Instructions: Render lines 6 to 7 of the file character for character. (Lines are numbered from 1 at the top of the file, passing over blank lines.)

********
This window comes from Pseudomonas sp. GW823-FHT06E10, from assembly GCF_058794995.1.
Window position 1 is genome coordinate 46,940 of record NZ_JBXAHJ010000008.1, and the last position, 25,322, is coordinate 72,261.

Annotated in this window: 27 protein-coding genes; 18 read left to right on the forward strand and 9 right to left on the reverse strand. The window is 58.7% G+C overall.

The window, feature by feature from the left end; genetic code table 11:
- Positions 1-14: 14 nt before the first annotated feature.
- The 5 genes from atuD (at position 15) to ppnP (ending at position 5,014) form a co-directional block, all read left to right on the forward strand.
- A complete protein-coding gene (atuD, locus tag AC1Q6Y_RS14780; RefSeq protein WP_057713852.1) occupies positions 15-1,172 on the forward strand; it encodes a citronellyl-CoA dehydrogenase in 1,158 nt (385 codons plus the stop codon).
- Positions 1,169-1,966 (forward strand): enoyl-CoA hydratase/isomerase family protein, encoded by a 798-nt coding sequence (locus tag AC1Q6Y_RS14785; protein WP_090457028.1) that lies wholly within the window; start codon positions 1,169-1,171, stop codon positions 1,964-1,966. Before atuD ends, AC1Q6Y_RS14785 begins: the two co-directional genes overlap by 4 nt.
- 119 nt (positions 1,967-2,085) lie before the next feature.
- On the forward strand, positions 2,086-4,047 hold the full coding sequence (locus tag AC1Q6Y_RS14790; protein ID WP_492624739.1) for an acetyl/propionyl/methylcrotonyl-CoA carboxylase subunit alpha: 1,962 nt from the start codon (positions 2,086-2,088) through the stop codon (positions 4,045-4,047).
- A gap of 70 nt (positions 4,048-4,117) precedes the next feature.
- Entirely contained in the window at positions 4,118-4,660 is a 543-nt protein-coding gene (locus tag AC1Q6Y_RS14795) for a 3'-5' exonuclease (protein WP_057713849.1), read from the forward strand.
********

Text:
- The 5 genes from atuD (at position 15) to ppnP (ending at position 5,014) form a co-directional block, all read left to right on the forward strand.
- A complete protein-coding gene (atuD, locus tag AC1Q6Y_RS14780; RefSeq protein WP_057713852.1) occupies positions 15-1,172 on the forward strand; it encodes a citronellyl-CoA dehydrogenase in 1,158 nt (385 codons plus the stop codon).